Almost a month ahead of the Apple Watch launch, big brands have started to add support for the device to their apps.
While Twitter still doesn't support Android Wear with its app, it was one of a handful of companies that today released an update to its app which adds support for Apple Watch. Apple's new device will be available to purchase from $350 in nine countries from April 24, including Australia, Canada, China, France, Germany, Hong Kong, Japan, the UK, and the US.
9to5 Mac noticed over a dozen of the Watch-friendly iOS apps arriving on Apple's App Store today, including a spattering of apps likely targeting the markets where the Watch will launch first, such as the app of Australian airline Qantas. As the publication notes, they're likely being released now to allow people preparing reviews of the Apple Watch to use third-party apps for the device.
Others that have updated their apps for Apple Watch include Air Canada, AliPay, Babbel, Dark Sky, ECB Cricket, Evernote, Expedia, Kitchen Stories, Line, MLB.com At Bat, Procreate Pocket, Redfin, Runtastic Six Pack, Sky Guide, SPG: Starwood Hotels and Resorts, The New York Times, Target, Things, TransitApp, The Wall Street Journal, WeChat, and Yahoo Tourney Pick'Em.
Most people will have to wait until April 24 to see how the apps function, unless some are on display at Apple Stores for the Watch previews that begin on April 10.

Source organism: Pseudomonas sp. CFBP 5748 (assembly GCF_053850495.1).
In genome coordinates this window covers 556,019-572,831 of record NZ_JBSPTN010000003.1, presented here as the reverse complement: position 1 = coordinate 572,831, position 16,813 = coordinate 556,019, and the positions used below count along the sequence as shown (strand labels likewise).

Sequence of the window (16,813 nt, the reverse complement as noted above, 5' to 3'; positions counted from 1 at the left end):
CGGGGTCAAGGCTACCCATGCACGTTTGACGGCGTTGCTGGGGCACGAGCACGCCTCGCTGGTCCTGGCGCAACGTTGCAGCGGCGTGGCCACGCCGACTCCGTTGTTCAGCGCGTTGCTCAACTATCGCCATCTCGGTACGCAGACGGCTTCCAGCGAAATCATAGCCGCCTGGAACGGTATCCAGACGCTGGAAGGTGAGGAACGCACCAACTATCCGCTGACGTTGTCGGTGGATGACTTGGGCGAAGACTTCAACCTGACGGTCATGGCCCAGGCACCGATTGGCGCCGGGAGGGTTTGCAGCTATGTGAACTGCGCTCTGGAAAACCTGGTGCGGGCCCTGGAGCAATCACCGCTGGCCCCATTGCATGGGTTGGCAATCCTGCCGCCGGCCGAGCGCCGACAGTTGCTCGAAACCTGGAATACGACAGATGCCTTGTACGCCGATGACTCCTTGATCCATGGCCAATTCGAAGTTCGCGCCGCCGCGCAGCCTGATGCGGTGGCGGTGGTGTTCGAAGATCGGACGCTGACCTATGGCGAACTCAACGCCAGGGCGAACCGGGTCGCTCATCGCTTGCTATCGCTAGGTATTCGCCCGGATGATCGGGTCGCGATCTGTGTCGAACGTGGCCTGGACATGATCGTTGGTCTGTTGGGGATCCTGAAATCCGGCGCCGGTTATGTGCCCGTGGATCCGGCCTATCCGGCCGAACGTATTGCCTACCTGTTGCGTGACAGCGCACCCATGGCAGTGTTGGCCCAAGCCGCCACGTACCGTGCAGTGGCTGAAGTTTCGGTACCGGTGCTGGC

The Watch apps released today are just a small subset of apps for the device to come. Facebook, Instagram, Pinterest, NPR, and a host of productivity, fitness, travel, automotive, smart home, shopping and entertainment/sports apps are also in the works, as ZDNet's sister site CNET reported earlier this month.
While it's still not known how popular the Watch will ultimately be in its first year, some surveys suggest it should sell in large enough numbers to deliver Apple as much as $32bn in the first 12 months after launch.
A Reuters/Ipsos poll earlier this month found that about 40 percent of adult iPhone owners in the US are keen on buying an Apple Watch. Another survey of 3,000 people from across the globe found it could fuel the number of Android to iOS switchers.
Meanwhile, other research found earlier this week that 50 percent of device owners, regardless of their region and the OS they currently used, said they were "strongly interested" in the device. Potentially bad news for Google and particularly Samsung: that Android users were more interested in the Apple Watch than iOS device owners. And, since Apple Watch depends on having an iPhone, the product could fuel the number of Android users switching to an iPhone.
It's also probably no coincidence Apple selected April 10 to let customers to try on the new Apple Watch at an Apple Store - that date being when Samsung will begin selling the Galaxy S6 and S6 Edge.
Apple is also expected to launch a new Android trade-in program at its stores, again timed to coincide with the launch of Samsung's new flagships.
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